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Why Covid-19 has reminded us that the world needs more mainframe programmers

(Image credit: Image Credit: IBM)

One of the more surprising consequences of the Covid-19 crisis is that it has intensified demand for mainframe programmers. Especially those who are experts in COBOL.

The huge spike in people filing for unemployment in the US as a result of the pandemic meant for instance that in the state of New Jersey the unemployment benefits system – a mainframe application written in COBOL – experienced a 1600 per cent increase in claims which it then struggled to process. As a result, the state’s governor put out a public appeal for experienced COBOL programmers to help support the system. Other state systems were reported to be experiencing similar problems.

The issue highlights yet again that many core enterprise systems are still run on mainframes and there is an ongoing shortage of qualified mainframe technicians to keep them ticking over. It has also raised a number of questions about the role of mainframes in a modern IT operation, and why hardware which has been around in some form for over 50 years (and even longer than that if you include pioneering technology such as 1952’s IBM 701) appears to be here to stay:

1.            Why are we still using mainframes? 

The fact is that, despite concerns over its age, for sheer power and resilience no other platform is yet able to match the mainframe. We still use mainframes because they are simply the best at processing high-volume transactions. They are also highly reliable and secure.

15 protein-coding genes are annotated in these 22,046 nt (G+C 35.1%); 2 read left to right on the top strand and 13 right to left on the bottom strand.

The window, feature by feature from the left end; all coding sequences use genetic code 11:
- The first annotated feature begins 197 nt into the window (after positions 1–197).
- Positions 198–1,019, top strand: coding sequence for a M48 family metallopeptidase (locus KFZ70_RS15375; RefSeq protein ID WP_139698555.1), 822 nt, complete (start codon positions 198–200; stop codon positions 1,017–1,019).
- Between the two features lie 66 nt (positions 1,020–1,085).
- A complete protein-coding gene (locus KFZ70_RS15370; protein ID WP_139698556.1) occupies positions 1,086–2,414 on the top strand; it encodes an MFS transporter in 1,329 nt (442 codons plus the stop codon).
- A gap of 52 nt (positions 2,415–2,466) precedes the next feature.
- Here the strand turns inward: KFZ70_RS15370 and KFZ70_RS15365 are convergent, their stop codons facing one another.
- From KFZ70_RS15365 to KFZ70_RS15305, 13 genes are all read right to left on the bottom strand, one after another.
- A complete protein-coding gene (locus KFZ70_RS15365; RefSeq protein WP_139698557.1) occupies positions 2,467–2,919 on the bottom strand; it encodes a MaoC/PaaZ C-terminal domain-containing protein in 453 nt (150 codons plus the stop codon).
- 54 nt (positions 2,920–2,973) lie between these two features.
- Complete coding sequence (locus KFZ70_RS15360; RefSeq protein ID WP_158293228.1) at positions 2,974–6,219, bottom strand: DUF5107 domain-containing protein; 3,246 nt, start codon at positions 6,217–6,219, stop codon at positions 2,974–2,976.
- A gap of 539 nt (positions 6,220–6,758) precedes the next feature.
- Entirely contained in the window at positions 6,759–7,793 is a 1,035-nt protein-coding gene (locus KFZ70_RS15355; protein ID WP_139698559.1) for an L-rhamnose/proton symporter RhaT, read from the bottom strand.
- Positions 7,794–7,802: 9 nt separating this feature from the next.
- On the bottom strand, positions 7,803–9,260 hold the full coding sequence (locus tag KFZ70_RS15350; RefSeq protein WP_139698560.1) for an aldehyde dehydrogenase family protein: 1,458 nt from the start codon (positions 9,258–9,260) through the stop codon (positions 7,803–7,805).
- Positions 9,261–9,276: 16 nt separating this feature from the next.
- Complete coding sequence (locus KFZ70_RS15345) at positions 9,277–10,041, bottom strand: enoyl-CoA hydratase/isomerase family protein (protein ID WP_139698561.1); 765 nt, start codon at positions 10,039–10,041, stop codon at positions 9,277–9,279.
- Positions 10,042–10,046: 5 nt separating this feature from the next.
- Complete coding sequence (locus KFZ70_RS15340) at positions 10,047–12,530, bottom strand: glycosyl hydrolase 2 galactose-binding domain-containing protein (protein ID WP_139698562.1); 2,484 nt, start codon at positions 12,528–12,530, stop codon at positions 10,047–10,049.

That is why mainframes continue to be relied on by many of the world’s leading enterprises, as well as by government departments. The ten top insurers, 44 of the top 50 banks, top retailers and major airlines all use mainframes to run their businesses. And, despite the fact that COBOL first emerged in the 1960s, a Reuters report reveals that there are still 220 billion lines of COBOL in use today. 43 per cent of banking systems are built in the language and 95 per cent of all ATM transactions rely on COBOL.

The mainframe is equally well suited to new workloads, too. Emerging technologies such as machine learning and blockchain are already taking advantage of the vast processing power of today’s modern mainframe computers. It’s worth remembering that, despite its longevity, mainframe hardware is not stuck in the past. IBM is continually investing in its flagship mainframes, introducing new models like the z15 which is one of the most scalable and resilient computers around.

2.            So why do problems occur with mainframe applications?

Large organisations have stuck with the mainframe over the long term because it’s so dependable, and over time surprisingly little has changed from an application software perspective, in contrast with the advances on the hardware side. Many of the mainframe applications in use today are the same ones that were created in the 60s, 70s, 80s and 90s. And in general, they have been performing very reliably ever since. But most have been modified and added to over the years to support new business needs and technologies. So, while they may have been fit for the original purpose, the many changes in code coupled with modern day demands can mean that some applications no longer perform efficiently.